The play has three more characters, whose inner turmoils aren’t nearly so physically manifested as Charlie’s obesity.
They include Charlie’s ex-wife, his daughter, and his best friend. “It is heartbreaking to see so many characters with so much heartbreak, but they are still functioning, still trying to be together,” says Brandie Frye, who helped out director Colton Berry design and construct the “fat suit” for the actor who portrays Charlie. “Even with all the anger, you can tell how much love that you know is there,” adds Frye. “It is a very touching piece of work.”
Chris Jones of the Chicago Tribune wrote, “The Whale manages to be about so very much at once: writing, parenting, teaching, religion, body image, overeating, the price paid by gay couples born in the wrong state or just a few years too soon. But most of all, The Whale is a remarkably eloquent exploration of the way the need for honesty overwhelms us when we sense that our time is short.”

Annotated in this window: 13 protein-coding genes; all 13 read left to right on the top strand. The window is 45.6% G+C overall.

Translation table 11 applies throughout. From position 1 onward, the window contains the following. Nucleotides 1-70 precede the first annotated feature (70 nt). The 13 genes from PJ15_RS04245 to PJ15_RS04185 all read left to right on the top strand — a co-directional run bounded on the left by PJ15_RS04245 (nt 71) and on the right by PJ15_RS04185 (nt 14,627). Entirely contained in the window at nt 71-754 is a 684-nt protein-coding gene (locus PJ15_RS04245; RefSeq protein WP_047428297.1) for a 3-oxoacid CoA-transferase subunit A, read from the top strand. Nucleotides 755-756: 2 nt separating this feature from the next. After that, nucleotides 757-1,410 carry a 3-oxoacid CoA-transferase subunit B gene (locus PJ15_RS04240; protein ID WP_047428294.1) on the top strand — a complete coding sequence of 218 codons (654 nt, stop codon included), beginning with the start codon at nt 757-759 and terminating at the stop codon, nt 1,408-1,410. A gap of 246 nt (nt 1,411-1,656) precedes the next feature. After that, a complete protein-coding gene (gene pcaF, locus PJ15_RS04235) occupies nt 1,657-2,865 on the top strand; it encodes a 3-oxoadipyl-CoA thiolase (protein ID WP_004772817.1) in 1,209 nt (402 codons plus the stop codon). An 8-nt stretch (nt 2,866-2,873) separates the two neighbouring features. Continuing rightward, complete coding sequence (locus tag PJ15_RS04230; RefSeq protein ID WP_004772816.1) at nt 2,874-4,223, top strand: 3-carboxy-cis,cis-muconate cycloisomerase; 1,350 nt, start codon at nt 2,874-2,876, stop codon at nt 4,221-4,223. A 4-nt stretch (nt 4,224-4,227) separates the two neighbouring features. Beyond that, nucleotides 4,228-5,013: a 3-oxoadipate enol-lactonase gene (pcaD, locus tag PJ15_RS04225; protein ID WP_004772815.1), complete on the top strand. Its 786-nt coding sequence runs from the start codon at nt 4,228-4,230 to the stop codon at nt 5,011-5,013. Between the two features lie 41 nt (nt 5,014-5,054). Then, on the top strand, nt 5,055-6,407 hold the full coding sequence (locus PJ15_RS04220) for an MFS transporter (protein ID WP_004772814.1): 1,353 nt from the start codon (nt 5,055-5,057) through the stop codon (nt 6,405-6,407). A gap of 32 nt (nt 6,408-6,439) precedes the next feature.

In 2013, The Whale won both the Drama Desk Award and the Lucille Lortel Award for outstanding play for Hunter, who was born in 1981 in Moscow, Idaho.
Now living in New York City, Hunter was awarded a $625,000 “genius grant” in 2014 from the John D. and Catherine T. MacArthur Foundation, along with out Fun Home author Alison Bechdel. Announcing the prize, the foundation wrote, “Born and raised in a small Idaho town, [Hunter] sets much of his work in his native region, within the nondescript confines of staff break rooms, cramped apartments, and retirement homes inhabited by ordinary people in search of more meaningful human connections. Despite the stark realism of his settings, Hunter leavens his plays with humor and compassion for the lives he depicts, while juxtaposing the banal circumstances of his characters with literary allusions and larger themes of faith and doubt.”
Berry says The Whale engulfs a myriad of controversial issues, bringing them to the center of conversation, while maintaining a heartwarming and often hilarious evening of theater.